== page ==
Before you can answer the question, "What is disciple now?" you must first be able to answer the question, "What is a disciple?" Because this is at the heart of this great event. This is why we are excited to announce a great new set of ministry apps. They are the "What Is A Disciple?" discipleship app series. There are four apps in this series. Each one includes a Gospel tract to help you fully understand that first step in becoming a disciple of Jesus and then also a discipleship curriculum for further study. There are four parts to this series: "The Life Of A Disciple", The Character Of A Disciple", "The Work Of A Disciple", and "The Beliefs Of A Disciple". Each part takes you further a long in the process of fully understanding what it means to be a disciple. The curriculum itself is great because in the process of you learning about the Bible you are also learning how to study it. But there are also a few other great features. First of all, you can actually type and save notes in the study which is great for being able to study on your own and be able to come discuss it with your discipleship group or partner. Another great feature is that this is in a format that won't be lost by people you disciple. Finally, at only $3.99 per app you won't find a much better price for a discipleship study book. We encourage you to go check out this app series and look for ways to incorporate it in your ministry today.
Once you can answer the question "What is disciple now?" you can move on to your next major decision, choosing your curriculum. The majority of disciple now curriculum you buy has a set plan but also has room for flexibility. These opportunities to be flexible and make changes may not always be visible but right away but it is important that we find them. This is not only because these opportunities can help make our teaching more dynamic but quite often these opportunities are a necessity. In this article I will explain exactly what I mean and the action you need to take to make sure the students in your small group get everything out of the lessons that they can.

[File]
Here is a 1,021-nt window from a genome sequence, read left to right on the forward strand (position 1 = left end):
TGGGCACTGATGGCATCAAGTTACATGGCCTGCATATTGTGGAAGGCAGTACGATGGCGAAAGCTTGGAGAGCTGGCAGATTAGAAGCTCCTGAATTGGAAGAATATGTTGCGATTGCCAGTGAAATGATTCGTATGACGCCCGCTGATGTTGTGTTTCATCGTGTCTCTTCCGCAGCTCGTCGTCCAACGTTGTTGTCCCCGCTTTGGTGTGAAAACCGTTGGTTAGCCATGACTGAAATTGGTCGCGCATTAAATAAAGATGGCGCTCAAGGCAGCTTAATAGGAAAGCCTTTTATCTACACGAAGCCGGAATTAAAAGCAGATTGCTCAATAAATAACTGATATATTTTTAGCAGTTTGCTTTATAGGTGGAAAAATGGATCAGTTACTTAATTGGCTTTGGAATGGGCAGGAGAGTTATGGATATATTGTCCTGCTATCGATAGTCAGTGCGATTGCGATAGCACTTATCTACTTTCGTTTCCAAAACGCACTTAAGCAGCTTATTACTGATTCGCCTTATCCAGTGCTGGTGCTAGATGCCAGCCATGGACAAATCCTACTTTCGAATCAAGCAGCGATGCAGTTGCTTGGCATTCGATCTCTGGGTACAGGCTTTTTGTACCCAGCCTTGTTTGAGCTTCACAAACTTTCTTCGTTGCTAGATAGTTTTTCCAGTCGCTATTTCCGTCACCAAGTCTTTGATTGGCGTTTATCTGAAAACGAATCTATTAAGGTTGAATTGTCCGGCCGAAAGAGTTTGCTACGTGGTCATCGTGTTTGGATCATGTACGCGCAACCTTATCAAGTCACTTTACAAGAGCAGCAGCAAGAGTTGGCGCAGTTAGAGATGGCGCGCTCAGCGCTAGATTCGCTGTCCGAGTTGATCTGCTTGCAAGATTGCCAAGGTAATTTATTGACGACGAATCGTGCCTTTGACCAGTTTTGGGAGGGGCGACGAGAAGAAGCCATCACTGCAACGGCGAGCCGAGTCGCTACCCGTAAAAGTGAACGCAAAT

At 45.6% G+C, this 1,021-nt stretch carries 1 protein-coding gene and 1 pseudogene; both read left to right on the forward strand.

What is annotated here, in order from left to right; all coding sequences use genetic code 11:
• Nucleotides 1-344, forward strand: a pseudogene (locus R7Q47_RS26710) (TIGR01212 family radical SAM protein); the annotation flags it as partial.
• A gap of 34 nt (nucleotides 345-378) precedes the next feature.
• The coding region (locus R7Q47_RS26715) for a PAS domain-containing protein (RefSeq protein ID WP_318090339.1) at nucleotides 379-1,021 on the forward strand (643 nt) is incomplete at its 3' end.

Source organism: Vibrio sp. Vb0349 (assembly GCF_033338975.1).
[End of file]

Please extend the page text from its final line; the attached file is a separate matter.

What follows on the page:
Think about the typical situation when you choose a curriculum. Does the author know you? Do they know your students? Do they know your community? More than likely they do not. So while they will write to try and meet the needs of as many people as possible they do not specifically know the needs of your group and your community. This is where you need to be flexible. You need to be able to look at a lesson, see what will not relate to your community and culture and its specific needs, and make the changes that are necessary.
This process may never be easy but it gets easier if you start with one specific step. You must know your culture and your community. You need to know the major issues that are going on. You need to know the predominant worldviews that are carried by most people. You need to know the cultures and ethnicities in your community and what their relationships have been with one another traditionally. When you have this background knowledge you then will be able to make wise decisions about what the people in your small group need to hear.
Before you get overwhelmed and think that you have to rewrite the entire lesson let me give you a little guidance. For the most part the points that the lessons make will be fine. You may have to make a few minor adjustments but usually this will just be a matter of you offering further explanation. Also, you can be pretty much be sure that the scripture references will be okay so do not worry about that part of the disciple now curriculum either. Where most of your issues will come is from the illustrations that are included. This is where people tend to think and write from their worldview. There is nothing wrong with this but it can cause some issue as you teach the curriculum they have written. So I encourage you as you double check the lessons to start with the illustrations and then work out from there.
In teaching disciple now curriculum you must be flexible. This means a lot of things but most of all it means that you need to be flexible enough to divert from the written lessons to meet the needs of your culture and community. Because you always need to remember, no one knows your corner of the world better than you do.